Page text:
Five UK men who masterminded a major counterfeit vodka manufacturing and bottling plant in Leicestershire, have been sentenced to a total of 17 years and ten months. A sixth man will be sentenced on Dec. 5.
The plot was uncovered in an unregulated and fire hazardous industrial unit by HM Revenue & Customs (HMRC) when they carried out raids in September 2009. They seized nine thousand bottles of fake vodka, branded as Glen's, manufacturing equipment, bottles and counterfeit packaging -- labels and cardboard boxes, at the remote industrial unit at Moscow Farm near Great Dalby, Leicestershire.
The court heard there was a complete lack of any fire safety measures in the unit posing a serious and life threatening hazard. The alcohol vapour alone could have triggered a major explosion if the lights had been switched on or a naked flame or cigarette had been lit.
Simon De Kayne, Assistant Director of Criminal Investigation for HMRC, said, "This was a substantial production, bottling and distribution plant with the infrastructure to distribute large quantities of counterfeit Glen's vodka throughout the country. But it was set up without any thought for the safety of those working there or in the area nearby.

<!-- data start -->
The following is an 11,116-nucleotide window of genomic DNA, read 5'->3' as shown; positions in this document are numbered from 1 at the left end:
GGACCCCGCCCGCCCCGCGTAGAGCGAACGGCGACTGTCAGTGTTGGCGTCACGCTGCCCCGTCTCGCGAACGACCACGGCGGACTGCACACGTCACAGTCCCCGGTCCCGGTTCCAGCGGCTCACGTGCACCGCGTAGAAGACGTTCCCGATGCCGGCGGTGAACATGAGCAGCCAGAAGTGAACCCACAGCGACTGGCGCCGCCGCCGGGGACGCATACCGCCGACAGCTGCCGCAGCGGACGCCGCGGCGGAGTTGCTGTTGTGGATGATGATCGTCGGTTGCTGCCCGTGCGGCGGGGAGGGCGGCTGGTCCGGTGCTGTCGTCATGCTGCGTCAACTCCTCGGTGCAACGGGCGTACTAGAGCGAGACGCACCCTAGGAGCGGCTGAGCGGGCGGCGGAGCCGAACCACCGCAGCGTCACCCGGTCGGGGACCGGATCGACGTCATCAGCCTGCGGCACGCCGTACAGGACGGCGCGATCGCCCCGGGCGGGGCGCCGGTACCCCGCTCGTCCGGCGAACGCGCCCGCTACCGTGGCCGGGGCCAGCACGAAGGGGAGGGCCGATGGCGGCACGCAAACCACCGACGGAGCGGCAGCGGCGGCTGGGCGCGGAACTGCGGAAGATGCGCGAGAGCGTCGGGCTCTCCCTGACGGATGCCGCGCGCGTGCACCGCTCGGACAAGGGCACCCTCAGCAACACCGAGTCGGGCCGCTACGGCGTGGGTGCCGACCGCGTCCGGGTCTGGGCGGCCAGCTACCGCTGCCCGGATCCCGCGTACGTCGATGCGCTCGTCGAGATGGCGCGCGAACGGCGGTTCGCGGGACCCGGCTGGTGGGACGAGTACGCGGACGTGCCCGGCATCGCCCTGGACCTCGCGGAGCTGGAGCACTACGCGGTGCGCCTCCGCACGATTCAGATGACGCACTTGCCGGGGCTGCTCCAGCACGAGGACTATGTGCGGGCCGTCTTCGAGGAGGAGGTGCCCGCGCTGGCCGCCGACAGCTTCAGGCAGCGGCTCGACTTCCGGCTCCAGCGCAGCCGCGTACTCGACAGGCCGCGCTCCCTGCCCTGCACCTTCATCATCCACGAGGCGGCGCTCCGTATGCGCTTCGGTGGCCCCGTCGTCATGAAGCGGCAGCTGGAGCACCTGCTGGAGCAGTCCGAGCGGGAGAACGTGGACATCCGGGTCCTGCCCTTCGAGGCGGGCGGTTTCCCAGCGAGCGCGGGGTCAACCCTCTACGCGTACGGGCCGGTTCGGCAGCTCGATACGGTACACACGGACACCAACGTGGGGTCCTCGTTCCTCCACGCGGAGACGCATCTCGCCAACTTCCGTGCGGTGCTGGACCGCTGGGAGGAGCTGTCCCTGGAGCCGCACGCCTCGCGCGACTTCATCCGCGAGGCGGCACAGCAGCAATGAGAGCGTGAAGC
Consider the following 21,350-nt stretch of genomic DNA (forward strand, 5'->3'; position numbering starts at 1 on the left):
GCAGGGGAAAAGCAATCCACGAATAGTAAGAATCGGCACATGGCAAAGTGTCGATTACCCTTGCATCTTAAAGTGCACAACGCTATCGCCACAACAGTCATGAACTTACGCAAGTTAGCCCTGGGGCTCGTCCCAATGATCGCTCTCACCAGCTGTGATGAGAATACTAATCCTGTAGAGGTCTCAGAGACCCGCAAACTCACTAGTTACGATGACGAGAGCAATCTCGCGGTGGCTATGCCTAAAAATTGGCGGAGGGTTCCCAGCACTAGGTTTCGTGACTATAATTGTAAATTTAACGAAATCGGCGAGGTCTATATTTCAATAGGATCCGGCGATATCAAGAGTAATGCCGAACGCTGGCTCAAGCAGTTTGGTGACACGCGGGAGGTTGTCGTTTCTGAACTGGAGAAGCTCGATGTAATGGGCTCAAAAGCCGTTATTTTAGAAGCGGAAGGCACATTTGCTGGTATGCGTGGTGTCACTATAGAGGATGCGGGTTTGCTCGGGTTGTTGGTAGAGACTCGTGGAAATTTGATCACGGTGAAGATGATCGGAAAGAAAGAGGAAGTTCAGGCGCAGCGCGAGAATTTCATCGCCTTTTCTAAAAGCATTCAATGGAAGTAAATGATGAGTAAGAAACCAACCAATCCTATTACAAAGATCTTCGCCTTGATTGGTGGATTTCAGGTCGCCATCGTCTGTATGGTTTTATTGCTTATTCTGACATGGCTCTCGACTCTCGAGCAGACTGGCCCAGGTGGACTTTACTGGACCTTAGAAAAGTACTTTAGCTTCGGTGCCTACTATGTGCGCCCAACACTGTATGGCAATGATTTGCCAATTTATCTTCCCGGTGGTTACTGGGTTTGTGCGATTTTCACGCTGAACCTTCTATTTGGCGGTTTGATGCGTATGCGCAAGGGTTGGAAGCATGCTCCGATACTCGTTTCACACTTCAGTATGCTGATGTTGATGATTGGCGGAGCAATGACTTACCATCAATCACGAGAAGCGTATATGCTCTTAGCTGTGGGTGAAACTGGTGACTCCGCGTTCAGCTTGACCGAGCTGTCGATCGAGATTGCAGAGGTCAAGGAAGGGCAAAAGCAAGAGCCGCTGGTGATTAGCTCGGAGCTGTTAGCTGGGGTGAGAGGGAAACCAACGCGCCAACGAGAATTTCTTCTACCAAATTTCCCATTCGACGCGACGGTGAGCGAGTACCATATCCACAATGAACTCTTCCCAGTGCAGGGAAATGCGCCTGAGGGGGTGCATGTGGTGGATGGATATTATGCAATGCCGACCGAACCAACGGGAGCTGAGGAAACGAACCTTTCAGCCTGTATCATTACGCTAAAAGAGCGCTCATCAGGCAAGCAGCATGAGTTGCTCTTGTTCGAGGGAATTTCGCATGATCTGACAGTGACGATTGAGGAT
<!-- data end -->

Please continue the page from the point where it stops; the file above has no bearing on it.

"The gang were fully aware the counterfeit vodka they manufactured contained highly dangerous chemicals making it unfit for human consumption, but were interested only in making a profit at the expense of British taxpayers. The revenue loss to the Exchequer on this haul alone was 1.5 million."
Upon sentencing His Honour Judge J Sampson said, "This was fraud on an industrial scale. You set out to make as many bottles as humanly possible. If not discovered it would have gone on and the duty loss would have been unquantifiable."
He added that there were five areas of concern: "The high loss to the taxpayer; the duping of the public; the danger to the public, particularly as bleach was added; the undermining of the genuine brand and danger to the workforce in the factory."
He also asked for "the team and the investigators to be commended for all the hard work and hours of toil that went into this case."
The bottles of vodka seized featured professionally printed labels, duty stamps and bottle tops -- all of which were counterfeit. Analysis of a sample bottle showed raised levels of methanol. In high quantities methanol can pose health risks.
In addition over 25,000 L of pure denatured alcohol (methylated spirits) was seized, enough to make around 100,000 bottles of vodka. Denatured alcohol is used as a solvent and contains hundreds of additives. It is colored purple to distinguish it from drinkable alcohol and is not fit for human consumption. Bleach was used by the gang to remove the coloring to make it clear before diluting to the required strength.
Source: HM Revenue & Customs